There is no need to let ourselves become excited, worried or perplexed about our little ones. If we have an "open mind, an eager intellect" and an unselfish spirit, we shall be able to contribute much to their advancement. A great life is the art of living well with ourselves and with and for those about us. "May every link in the golden chain of love be bright and strong".

- A Mother

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(Concluded from last month)

The Giant Huan's `letter' being cuneiform, it follows that the makers of the Somerset zodiac were of Sumerian origin, as the name Somerset implies. That being so it is not surprising to find the place name Liver Moor just below the Giant's knee, for the Chaldaeans divined by means of a liver to interpret the oracles of the gods. The Babylonians believed that the seat of all passions was not the heart but the liver, and in the Book of Ezekiel xxi. 2, we read, the king of Babylon "looked in the liver;" that was in the sixth century, B.C.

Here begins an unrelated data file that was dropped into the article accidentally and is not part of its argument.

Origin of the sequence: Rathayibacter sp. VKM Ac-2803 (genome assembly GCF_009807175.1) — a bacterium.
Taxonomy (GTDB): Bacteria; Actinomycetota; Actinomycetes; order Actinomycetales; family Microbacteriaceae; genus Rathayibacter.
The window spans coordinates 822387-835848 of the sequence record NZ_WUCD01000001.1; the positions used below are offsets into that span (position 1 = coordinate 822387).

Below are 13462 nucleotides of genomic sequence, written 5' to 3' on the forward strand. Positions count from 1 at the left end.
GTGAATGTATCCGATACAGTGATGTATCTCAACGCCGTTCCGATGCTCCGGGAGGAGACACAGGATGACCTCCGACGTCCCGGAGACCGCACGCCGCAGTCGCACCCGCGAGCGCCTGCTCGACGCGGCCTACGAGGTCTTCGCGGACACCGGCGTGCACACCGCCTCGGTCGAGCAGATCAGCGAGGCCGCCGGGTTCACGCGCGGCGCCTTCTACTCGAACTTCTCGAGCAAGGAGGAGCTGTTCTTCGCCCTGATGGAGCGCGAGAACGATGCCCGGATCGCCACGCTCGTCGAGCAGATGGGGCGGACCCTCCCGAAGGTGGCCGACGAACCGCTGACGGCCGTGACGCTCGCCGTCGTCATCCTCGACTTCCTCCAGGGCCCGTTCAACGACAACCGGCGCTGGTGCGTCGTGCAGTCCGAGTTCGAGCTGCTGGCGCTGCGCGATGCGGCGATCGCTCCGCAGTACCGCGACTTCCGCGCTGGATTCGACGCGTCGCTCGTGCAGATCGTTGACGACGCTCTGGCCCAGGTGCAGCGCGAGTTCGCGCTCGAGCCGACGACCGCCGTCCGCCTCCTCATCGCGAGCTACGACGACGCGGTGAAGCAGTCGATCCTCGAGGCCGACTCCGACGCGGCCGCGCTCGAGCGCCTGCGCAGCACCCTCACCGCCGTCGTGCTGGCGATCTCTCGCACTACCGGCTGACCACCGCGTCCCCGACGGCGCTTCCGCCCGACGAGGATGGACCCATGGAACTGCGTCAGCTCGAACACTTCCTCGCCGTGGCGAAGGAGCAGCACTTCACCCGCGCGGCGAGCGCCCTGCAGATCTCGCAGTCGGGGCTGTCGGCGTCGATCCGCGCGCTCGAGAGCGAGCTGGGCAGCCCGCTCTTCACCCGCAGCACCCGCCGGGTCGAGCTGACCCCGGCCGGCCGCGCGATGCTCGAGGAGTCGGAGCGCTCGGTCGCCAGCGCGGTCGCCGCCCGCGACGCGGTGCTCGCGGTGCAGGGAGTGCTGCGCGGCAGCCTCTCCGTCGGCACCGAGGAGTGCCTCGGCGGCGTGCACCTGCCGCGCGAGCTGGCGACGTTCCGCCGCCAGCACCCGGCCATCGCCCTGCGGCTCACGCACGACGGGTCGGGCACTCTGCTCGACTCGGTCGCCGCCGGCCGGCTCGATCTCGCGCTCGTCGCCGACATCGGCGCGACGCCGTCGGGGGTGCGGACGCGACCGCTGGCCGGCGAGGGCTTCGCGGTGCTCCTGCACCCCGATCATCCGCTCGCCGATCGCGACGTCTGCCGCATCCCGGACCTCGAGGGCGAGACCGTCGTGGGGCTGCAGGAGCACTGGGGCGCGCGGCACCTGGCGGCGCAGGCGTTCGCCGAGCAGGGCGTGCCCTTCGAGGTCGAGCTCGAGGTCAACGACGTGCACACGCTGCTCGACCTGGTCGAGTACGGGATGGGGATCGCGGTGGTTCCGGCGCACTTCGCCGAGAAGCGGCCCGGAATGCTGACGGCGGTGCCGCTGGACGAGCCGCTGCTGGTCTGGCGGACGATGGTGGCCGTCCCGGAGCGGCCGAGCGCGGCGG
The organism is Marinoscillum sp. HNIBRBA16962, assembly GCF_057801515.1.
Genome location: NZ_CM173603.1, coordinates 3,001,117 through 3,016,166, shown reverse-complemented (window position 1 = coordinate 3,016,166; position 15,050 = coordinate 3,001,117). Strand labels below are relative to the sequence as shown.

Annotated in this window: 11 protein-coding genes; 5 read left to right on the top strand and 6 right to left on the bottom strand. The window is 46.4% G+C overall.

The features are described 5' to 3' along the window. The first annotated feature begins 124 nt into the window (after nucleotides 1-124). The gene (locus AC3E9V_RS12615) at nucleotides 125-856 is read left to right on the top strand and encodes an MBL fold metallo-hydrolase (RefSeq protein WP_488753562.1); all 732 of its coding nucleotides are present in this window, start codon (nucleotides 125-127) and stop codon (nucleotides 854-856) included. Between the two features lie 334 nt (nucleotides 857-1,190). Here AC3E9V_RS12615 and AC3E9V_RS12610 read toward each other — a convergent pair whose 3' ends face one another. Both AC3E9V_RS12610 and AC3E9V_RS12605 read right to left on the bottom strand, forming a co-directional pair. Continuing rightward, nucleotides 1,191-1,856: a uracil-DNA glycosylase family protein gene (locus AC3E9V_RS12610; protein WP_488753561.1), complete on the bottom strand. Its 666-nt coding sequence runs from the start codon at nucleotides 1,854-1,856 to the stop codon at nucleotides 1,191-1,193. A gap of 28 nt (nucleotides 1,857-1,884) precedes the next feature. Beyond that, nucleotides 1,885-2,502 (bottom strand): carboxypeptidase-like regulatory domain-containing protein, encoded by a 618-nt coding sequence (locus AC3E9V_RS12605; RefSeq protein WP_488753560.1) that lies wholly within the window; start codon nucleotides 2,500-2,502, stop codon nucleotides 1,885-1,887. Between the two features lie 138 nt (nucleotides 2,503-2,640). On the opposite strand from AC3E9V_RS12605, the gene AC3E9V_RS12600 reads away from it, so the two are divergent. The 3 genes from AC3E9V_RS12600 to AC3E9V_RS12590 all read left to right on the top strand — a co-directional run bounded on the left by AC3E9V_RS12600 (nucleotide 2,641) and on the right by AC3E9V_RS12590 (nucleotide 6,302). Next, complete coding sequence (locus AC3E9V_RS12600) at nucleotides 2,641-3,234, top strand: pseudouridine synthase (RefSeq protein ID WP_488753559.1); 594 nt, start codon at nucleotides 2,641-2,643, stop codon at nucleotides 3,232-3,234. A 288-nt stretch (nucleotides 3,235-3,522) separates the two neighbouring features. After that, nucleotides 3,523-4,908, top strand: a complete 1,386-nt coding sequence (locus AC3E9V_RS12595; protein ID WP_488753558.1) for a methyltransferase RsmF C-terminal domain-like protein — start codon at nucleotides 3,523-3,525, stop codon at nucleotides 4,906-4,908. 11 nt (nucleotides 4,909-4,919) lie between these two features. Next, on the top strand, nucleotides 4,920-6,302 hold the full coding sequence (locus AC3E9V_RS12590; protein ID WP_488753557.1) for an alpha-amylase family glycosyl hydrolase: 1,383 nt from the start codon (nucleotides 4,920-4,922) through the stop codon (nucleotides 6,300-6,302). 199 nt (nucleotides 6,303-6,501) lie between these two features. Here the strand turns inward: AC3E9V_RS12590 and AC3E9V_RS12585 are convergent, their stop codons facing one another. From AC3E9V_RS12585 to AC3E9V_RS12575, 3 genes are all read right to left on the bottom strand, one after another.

Liver divining was practiced in Nineveh a century earlier, which is proved by the clay model of a liver inscribed with omens, now in the British Museum. Other excavations have brought to light a considerable number of clay models of an animal's liver inscribed in cuneiform with remarks in the Babylonian and Hittite languages. Whilst an Etruscan liver, cast in bronze, and now at Piacenza, resembles our Giant.

Sargon of Agade and Naram-Sin, who lived between 2637 and 2582 B.C., made use of omens derived from the livers of sheep, as illustrated by Wallis Budge in `Amulets and Superstitions'.